We examine patterns of intra-generational mobility in the aftermath of the 1989 systemic transformation in Poland, spanning the 15-year-period between the fall of ‘real socialism’ and Poland joining the European Union. The assumption is that the class structure of a ‘real’ socialist economy differed in a significant way from the class structure of nascent capitalism. Within a single generation, social mobility developed under unique conditions – people moved between social positions specific to two different socio-economic systems. This is in contrast with typical situations where social mobility is examined within the framework of a single socio-economic system, and therefore within a relatively stable class structure. Typically, the process is analyzed with the help of symmetrical tables (matrices) of mobility that have the same ‘entry’ and ‘exit’ categories. The analysis in this chapter departs from this model: it takes into account the different social classes from which individuals originate (typical for socialism) and the classes they enter (typical for nascent capitalism). Such an analysis demands a new approach to the presentation of the flow of persons between social categories, and in this case, of social classes.

Several years after the change of the regime the social structure in Poland was partly reproduced by intra-generational mobility, especially in disadvantaged segments of the structure. The working class (either in the core-industry or in its peripheral part) stays as manual workers (skilled and unskilled); members of peasantry become farmers, which reflects only some alteration in the way the business is conducted, but not the nature of employment status or types of work performed. However, intra-generational mobility brings also substantially important and statistically significant changes. The main social class which ceased to exist as a result of the regime transformation is the socialist nomenklatura, which to a great extent transferred into classes of employers-entrepreneurs and managers. Some owners of small enterprise became employers-entrepreneurs. Some office workers transferred to managerial, expert, and supervisor positions.

As shown in Chapter Two, managers, experts, and employers-entrepreneurs occupy the most privileged position.  Workers and farmers are in the least privileged position, at the very bottom of the stratification ladder. If we consider achieving a privileged position in the social structure after 1989 without control variables, only the effect of the self-employed in 1988 did not differ significantly from the effect of office workers, who make up the reference category.  In the case of the nomenklatura, the effect is positive, while for the core and peripheral working class the effect is negative.  After control for other variables, with the exception of self-employed, the effects of the social classes of late socialism have no significant effect on achieving neither privileged nor disadvantage social classes of nascent capitalism.  A change of coefficients from significant to insignificant is mostly caused by the education effect; the positive impact of this variable is indeed large. Introducing education into the equation negates the effect of the nomenklatura. This indicates the fact that the success of this social class was due not only to political factors, but also to human capital.  In Poland nomenklatura was, on average, well-educated – at least formally.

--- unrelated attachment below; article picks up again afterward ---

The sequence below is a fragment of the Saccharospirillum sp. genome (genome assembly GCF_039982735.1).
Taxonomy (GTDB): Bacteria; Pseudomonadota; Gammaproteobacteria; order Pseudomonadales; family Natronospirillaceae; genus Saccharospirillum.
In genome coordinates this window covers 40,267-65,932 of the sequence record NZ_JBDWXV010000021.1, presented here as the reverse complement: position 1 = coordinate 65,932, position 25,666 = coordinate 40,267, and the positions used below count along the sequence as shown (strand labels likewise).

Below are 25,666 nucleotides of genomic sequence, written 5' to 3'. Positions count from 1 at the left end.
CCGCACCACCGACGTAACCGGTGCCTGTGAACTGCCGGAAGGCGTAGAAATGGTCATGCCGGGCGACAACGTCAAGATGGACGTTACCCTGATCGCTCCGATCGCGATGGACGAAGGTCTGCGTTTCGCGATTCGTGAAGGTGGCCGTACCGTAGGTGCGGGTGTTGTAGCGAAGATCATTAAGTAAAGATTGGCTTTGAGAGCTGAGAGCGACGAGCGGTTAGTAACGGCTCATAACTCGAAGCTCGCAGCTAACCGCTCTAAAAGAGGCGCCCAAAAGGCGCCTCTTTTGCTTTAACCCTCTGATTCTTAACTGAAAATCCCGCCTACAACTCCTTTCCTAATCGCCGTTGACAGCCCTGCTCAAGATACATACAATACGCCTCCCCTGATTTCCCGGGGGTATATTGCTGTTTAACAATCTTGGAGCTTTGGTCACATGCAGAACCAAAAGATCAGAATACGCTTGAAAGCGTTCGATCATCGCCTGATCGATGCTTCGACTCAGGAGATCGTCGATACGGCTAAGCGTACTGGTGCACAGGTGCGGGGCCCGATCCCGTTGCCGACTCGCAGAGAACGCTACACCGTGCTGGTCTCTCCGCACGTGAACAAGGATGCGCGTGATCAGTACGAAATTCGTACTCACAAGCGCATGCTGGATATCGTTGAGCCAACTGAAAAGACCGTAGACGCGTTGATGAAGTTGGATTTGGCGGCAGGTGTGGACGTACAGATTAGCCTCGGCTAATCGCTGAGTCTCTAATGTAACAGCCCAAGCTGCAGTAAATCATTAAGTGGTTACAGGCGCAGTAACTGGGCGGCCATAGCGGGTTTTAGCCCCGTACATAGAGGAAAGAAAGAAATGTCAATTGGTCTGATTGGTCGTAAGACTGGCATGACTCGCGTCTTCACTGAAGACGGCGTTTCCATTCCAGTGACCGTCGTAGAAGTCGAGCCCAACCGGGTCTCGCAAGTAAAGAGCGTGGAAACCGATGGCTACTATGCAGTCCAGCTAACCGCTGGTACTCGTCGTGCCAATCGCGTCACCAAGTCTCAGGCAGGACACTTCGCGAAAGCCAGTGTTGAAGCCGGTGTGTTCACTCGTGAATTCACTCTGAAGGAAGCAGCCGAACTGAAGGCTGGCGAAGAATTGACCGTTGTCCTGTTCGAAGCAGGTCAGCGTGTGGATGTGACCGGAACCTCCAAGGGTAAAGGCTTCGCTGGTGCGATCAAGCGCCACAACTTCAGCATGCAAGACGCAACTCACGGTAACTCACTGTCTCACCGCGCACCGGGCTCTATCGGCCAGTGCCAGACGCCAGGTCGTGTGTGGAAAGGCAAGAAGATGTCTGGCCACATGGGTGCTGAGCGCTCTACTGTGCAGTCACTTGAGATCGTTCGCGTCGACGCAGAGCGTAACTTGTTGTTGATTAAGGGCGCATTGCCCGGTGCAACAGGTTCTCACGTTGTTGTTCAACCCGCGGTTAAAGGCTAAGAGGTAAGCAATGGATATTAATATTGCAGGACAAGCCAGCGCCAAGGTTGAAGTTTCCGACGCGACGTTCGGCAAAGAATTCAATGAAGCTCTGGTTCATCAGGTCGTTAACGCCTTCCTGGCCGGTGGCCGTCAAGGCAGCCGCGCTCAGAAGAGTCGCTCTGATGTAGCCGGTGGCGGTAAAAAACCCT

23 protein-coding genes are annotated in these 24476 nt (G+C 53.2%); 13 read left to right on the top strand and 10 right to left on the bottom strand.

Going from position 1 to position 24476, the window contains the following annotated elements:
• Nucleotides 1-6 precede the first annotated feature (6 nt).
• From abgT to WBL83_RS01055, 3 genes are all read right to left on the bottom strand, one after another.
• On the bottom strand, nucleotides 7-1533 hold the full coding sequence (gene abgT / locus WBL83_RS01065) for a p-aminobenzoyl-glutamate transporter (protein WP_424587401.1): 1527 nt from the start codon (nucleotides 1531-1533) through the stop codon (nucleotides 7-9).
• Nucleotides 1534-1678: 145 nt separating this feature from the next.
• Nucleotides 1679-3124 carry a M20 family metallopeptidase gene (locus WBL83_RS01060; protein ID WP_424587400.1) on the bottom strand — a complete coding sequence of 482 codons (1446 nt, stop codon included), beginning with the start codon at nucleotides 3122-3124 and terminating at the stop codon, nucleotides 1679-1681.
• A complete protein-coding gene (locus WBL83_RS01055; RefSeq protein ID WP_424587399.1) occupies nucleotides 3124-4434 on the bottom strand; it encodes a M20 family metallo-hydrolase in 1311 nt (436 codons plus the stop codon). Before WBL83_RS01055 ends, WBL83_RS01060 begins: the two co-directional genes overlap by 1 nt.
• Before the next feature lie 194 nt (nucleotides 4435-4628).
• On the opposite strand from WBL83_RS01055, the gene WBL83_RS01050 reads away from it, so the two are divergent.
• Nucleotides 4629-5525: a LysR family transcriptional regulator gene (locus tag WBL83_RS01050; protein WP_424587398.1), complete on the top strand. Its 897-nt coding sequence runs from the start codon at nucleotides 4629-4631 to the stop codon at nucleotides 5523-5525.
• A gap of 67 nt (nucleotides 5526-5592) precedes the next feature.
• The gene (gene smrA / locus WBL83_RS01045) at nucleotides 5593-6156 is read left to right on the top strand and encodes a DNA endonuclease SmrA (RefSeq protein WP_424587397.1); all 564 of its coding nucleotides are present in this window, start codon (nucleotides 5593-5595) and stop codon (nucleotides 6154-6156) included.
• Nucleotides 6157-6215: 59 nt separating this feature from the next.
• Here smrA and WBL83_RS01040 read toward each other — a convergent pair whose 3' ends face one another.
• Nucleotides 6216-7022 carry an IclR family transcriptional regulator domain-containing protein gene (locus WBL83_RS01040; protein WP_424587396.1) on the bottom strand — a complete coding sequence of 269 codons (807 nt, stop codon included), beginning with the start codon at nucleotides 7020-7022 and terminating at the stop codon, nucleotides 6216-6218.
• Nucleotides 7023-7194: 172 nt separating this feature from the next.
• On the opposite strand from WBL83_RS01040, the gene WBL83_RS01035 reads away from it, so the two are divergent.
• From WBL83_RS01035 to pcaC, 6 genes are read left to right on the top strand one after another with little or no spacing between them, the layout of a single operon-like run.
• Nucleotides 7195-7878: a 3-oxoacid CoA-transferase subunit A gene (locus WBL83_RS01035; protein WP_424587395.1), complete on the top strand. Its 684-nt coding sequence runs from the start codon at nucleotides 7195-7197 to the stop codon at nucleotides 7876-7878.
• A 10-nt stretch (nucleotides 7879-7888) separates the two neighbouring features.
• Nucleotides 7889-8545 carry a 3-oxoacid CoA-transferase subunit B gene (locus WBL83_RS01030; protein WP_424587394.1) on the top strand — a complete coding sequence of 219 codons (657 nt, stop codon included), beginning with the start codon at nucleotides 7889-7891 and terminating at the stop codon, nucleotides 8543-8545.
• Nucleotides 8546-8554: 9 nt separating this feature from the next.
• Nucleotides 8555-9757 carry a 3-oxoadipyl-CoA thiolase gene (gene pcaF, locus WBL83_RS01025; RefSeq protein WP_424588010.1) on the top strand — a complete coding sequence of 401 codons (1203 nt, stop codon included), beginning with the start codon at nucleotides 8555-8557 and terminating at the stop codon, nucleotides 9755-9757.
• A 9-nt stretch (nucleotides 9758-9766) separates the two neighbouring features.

Determinants of Educational Inequality before and after the Systemic Change from Dynamics of Class and Stratification in Poland

We look at determinants of educational inequality before and after 1989. It complements the previous chapter by breaking down the overall effect of parental class and of education into effects of given class positions and of levels of educational attainment. We examine pupils’ chances of passing certain educational selection thresholds (success or failure). We also use a four-category dependent variable to get insights into the formation of social inequality following unequal educational outcomes and differences in starting occupational trajectories. Results support the stability of the origin-destination link observed in pre- and post-1989 Poland.

Behind this overall stability we find elements of change. The 1990s saw a noticeable increase in the impact of mother’s education on the odds that their children complete secondary school rather than not, net of other factors, father’s class included. Certain social class backgrounds – specifically, managers and business owners – exerted a significantly stronger effect on the likelihood of successfully passing from secondary to post-secondary school after 1989. For children of managers, this was also true with respect to the odds of completing secondary school. Finally, in the first decade after State Socialism ended, offspring of skilled manual workers outdistanced those of lower-level non-manual workers in the likelihood of going to post-secondary school. This finding should be interpreted cautiously – it may have been just a temporary fluctuation.

Regarding consequences of educational inequality, as reflected in starting points of peoples’ occupational trajectories, we find that class background played a significant role in creating both educational and occupational inequality well before 1989. In socialist Poland, persons originating from unskilled manual workers’ families, as well as those of farmers origin, had significantly higher relative probabilities to take up employment (mainly manual) or even to stay out of the labor market altogether, than to continue to post-secondary school, compared to children of low-level non-manual workers.  The opposite was true for Poles whose fathers were professionals: compared to persons from low-level non-manual worker families, their relative probability to get into any path other than post-secondary school was significantly lower.